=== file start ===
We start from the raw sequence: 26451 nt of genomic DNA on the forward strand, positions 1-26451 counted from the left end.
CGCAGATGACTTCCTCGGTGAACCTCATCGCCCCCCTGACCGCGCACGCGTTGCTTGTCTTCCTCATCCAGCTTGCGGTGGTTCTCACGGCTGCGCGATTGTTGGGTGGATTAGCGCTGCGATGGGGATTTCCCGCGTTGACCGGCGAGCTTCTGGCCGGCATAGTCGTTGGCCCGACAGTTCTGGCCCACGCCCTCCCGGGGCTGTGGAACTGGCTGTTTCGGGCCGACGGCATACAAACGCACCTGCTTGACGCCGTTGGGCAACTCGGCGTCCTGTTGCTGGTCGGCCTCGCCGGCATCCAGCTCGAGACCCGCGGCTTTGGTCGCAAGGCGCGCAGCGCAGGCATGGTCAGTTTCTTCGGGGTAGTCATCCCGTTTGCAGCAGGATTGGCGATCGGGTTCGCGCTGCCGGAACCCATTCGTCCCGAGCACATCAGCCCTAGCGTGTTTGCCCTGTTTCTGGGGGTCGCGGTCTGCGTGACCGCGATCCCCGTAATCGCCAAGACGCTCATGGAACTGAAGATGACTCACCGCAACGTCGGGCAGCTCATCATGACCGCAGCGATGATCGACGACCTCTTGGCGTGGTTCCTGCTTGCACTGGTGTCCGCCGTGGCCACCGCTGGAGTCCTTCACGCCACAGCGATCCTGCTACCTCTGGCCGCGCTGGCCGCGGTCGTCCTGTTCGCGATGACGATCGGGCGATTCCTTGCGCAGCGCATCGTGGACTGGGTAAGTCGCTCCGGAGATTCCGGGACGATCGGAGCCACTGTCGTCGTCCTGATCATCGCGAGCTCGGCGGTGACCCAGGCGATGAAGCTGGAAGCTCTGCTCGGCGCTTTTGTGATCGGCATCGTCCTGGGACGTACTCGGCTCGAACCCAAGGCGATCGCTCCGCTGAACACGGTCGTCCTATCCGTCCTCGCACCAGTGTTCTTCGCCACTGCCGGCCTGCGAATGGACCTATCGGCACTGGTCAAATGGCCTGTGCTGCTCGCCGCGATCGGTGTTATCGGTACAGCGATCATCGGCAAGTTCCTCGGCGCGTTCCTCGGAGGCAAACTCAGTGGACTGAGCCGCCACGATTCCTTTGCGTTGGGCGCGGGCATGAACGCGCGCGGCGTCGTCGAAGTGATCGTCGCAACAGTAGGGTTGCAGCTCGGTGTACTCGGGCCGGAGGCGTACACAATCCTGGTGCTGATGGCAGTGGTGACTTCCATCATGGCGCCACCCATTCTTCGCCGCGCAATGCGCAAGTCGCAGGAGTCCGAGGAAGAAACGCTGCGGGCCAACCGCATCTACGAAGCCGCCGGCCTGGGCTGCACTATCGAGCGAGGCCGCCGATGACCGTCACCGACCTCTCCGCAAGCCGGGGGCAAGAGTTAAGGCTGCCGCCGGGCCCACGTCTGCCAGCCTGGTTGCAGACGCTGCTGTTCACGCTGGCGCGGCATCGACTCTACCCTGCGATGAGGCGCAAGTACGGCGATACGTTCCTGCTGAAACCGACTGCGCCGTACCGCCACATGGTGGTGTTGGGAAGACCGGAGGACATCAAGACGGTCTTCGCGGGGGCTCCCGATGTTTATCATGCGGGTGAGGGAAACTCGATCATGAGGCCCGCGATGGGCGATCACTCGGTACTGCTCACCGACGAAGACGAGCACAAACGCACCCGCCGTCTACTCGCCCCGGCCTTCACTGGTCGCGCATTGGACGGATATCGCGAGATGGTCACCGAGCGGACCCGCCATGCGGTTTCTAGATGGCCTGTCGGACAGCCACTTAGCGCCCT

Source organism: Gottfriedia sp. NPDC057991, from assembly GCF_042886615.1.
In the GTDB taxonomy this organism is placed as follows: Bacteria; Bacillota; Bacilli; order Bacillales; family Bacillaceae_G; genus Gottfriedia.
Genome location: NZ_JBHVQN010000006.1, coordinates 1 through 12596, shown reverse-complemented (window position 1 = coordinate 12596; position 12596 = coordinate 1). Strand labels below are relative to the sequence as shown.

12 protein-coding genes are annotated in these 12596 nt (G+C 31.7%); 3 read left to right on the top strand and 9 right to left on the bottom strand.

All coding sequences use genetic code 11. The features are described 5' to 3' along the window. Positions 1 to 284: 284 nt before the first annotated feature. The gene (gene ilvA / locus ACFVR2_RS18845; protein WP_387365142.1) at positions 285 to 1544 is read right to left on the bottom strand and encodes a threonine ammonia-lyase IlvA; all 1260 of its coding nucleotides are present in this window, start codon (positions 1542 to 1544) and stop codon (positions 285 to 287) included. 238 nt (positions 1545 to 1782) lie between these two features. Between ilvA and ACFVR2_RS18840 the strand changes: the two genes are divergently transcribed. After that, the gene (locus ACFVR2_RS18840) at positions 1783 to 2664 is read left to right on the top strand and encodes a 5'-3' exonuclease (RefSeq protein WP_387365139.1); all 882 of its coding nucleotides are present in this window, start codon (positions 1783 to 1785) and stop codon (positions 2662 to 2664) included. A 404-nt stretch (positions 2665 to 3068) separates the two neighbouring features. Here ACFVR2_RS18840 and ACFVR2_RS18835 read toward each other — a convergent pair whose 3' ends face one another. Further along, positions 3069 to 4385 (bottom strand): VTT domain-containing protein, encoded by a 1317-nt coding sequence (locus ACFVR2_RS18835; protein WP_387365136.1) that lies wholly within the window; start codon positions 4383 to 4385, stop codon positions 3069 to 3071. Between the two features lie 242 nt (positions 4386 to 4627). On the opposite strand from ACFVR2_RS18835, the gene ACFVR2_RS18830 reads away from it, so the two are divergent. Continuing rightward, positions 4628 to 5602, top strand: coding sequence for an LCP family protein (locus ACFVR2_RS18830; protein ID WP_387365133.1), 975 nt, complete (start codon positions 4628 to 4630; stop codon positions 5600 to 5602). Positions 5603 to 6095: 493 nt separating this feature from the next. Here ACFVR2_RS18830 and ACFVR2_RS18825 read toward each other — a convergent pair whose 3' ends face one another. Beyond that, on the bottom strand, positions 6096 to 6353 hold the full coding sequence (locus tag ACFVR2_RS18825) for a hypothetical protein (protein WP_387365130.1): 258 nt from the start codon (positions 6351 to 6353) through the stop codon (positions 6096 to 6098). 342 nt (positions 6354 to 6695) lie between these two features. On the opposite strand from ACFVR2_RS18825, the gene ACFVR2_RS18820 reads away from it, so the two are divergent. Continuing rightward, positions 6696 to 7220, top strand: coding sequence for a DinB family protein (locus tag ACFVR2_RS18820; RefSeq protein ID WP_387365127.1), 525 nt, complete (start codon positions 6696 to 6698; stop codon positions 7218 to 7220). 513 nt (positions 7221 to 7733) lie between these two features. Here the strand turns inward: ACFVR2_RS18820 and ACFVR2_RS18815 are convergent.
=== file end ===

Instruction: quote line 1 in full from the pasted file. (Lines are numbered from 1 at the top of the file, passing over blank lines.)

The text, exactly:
We start from the raw sequence: 26451 nt of genomic DNA on the forward strand, positions 1-26451 counted from the left end.